HARARE – Some Harare suburbs have gone for almost a month with no running water, raising fears of a health crisis in a city once battered by a cholera disaster that killed thousands.
Mayor Jacob Mafume, in past comments over the city’s perennial water woes, revealed the local authority was battling acute shortages of treatment chemicals.
He attributed the problem to low stocks from the supplier, which was reportedly failing to meet the city’s demands.
“The issue is Chemplex which supplies our chemicals. It’s a wholly owned government entity. It has just run out of chemicals. We have had to source elsewhere as it seems that Chemplex will not be able to meet our demand,” Mafume posted on his twitter handle recently.
An association representing the residents has called for government intervention towards resolving the crisis.
“The Harare Residents’ Trust (HRT) is alarmed at the continued shortages of water in dozens of communities across Harare metropolitan province where some residents have gone for more than a month without receiving council water.
“While the majority of the residents who do not have water are connected to the water system, thousands of residents settled in illegal settlements report that their boreholes are frequently running out of water, creating a huge health crisis.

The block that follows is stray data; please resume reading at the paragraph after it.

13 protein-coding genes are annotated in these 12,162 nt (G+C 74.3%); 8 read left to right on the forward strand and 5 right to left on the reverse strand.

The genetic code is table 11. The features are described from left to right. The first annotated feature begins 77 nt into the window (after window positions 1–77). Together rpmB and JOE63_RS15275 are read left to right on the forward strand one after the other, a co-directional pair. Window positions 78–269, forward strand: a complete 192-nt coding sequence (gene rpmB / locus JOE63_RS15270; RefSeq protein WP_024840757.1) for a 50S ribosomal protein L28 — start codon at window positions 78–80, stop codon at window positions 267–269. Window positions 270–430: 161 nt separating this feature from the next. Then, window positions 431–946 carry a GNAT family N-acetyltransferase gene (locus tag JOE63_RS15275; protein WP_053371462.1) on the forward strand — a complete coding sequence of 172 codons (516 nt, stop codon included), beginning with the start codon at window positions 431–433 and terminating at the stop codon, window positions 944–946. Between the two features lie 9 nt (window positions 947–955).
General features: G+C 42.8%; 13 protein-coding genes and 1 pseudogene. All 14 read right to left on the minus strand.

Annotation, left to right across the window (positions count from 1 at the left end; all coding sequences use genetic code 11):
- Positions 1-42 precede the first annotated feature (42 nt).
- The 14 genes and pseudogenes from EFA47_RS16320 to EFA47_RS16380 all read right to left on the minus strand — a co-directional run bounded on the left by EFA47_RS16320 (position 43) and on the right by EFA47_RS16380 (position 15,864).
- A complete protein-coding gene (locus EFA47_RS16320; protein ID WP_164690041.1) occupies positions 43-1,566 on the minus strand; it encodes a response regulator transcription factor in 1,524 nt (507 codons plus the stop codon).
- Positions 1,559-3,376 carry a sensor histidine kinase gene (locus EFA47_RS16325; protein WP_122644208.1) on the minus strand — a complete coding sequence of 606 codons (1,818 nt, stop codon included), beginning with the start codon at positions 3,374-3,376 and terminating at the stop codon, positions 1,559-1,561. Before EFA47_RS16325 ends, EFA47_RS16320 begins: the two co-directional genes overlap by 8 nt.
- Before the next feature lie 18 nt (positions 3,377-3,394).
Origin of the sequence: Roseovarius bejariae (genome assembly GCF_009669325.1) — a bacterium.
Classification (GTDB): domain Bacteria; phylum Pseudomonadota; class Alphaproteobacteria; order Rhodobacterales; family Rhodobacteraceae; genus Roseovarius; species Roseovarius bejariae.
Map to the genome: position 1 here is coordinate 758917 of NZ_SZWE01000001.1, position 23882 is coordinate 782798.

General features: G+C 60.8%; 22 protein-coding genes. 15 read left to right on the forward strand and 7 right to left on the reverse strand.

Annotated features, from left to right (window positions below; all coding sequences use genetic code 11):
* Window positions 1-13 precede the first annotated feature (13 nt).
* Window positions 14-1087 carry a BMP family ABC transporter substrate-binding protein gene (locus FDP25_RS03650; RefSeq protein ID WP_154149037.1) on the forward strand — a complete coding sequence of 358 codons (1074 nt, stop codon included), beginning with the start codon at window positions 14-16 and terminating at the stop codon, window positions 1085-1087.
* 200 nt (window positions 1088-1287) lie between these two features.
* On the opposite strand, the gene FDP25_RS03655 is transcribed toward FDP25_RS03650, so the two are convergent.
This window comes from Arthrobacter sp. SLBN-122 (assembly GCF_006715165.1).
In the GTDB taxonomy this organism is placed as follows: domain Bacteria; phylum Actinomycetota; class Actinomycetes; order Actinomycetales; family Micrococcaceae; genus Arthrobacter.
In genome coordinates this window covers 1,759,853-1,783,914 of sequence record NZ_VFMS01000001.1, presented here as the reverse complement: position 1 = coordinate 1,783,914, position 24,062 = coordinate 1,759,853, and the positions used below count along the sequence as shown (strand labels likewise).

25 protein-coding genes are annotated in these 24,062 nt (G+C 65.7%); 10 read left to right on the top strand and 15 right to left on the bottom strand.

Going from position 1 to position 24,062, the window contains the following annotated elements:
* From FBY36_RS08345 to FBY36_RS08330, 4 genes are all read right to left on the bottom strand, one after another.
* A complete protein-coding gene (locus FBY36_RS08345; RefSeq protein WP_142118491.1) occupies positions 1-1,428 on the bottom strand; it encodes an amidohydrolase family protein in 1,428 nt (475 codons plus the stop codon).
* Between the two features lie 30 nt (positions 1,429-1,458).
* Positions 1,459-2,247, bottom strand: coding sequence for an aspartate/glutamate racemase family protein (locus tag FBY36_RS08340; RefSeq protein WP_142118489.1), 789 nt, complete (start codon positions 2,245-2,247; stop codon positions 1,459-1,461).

“Without delay, the government should allow the City of Harare to purchase water treatment chemicals from the most competent suppliers.
“The current situation where the government wants the Council to buy water treatment chemicals from companies that are linked to the government is unhelpful and detrimental to the provision of water to residents of Harare Metropolitan Province,” said the group.
HRT said some of the residential areas which have not received tap water for weeks include Glen Norah, Dzivarasekwa, parts of Kuwadzana, Glenview and New Mabvuku.
The association accused city councillors and management of poor prioritisation amid reports they were squandering scarce funds towards holding workshops outside Harare to earn allowances.
“The most frightening part is that Budiriro and Glen View suburbs which were the epicentres of the cholera outbreak in 2008-2009 have had inconsistent water supplies,” said the Trust.
In an update this past week, the local authority said, “The city would like to notify you that there is no significant improvement in the supply of water treatment chemicals. We expect improvements starting today as one supplier promised to start supplies today (Tuesday).”